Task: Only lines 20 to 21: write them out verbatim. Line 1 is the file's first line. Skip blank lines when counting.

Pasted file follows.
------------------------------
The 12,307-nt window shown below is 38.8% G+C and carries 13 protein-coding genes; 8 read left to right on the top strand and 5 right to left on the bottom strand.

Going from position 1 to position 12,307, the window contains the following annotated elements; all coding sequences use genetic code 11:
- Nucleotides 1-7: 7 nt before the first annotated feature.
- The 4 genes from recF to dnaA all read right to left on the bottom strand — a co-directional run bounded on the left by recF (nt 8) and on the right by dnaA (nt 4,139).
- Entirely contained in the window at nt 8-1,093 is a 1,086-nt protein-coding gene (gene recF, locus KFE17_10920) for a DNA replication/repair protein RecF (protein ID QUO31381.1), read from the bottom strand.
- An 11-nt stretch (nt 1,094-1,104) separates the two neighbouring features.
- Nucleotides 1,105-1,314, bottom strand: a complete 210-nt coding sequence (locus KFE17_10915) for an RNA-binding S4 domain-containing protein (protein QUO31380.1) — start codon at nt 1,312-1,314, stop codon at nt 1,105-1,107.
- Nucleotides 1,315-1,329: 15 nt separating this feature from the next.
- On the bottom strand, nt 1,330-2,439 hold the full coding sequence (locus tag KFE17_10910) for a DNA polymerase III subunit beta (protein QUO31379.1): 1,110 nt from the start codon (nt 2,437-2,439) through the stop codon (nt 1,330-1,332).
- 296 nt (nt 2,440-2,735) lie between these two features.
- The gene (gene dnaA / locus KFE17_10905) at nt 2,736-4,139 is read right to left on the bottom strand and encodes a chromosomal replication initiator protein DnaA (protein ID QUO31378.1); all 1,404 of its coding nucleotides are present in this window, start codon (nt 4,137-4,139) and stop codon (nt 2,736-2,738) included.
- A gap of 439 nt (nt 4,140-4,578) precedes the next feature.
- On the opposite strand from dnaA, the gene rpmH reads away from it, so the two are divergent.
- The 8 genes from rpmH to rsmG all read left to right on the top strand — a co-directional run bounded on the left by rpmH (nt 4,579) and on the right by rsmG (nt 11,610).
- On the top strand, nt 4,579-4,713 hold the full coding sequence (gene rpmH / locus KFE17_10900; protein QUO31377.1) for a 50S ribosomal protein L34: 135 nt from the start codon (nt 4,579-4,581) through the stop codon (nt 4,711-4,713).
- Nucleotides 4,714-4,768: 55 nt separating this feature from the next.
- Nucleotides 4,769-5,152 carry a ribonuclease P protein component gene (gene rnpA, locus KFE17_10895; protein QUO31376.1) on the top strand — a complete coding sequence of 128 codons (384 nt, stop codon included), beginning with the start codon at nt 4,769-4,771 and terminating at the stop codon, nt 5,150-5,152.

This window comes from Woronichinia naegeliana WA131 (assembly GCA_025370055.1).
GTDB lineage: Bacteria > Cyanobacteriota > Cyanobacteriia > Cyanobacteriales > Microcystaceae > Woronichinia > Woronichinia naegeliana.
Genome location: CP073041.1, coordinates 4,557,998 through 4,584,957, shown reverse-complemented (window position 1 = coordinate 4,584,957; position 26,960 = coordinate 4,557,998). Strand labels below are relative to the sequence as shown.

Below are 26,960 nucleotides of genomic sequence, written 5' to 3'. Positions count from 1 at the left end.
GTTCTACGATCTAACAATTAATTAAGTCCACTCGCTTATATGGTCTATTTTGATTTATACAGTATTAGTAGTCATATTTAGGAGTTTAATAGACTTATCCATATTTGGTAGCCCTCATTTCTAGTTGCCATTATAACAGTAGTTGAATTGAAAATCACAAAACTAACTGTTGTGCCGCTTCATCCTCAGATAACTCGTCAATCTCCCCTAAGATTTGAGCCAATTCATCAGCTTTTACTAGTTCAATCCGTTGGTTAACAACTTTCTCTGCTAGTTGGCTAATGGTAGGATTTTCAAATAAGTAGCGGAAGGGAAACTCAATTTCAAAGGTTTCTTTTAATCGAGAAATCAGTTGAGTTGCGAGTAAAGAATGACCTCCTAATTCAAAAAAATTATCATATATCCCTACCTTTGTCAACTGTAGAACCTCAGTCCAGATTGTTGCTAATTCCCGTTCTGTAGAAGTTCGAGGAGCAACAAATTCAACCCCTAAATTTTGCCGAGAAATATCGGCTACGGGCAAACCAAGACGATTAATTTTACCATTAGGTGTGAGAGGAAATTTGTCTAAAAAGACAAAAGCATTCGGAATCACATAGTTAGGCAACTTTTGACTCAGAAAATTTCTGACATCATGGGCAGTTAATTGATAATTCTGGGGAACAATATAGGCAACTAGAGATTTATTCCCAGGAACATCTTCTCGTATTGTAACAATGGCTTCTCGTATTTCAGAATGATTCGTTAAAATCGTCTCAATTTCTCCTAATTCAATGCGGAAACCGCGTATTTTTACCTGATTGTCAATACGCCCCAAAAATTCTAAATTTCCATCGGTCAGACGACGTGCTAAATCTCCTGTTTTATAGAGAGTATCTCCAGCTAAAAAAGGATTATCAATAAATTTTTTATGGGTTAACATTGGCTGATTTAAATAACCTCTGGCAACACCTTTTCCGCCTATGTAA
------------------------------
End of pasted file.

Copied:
Genome location: CP073041.1, coordinates 4,557,998 through 4,584,957, shown reverse-complemented (window position 1 = coordinate 4,584,957; position 26,960 = coordinate 4,557,998). Strand labels below are relative to the sequence as shown.

Below are 26,960 nucleotides of genomic sequence, written 5' to 3'. Positions count from 1 at the left end.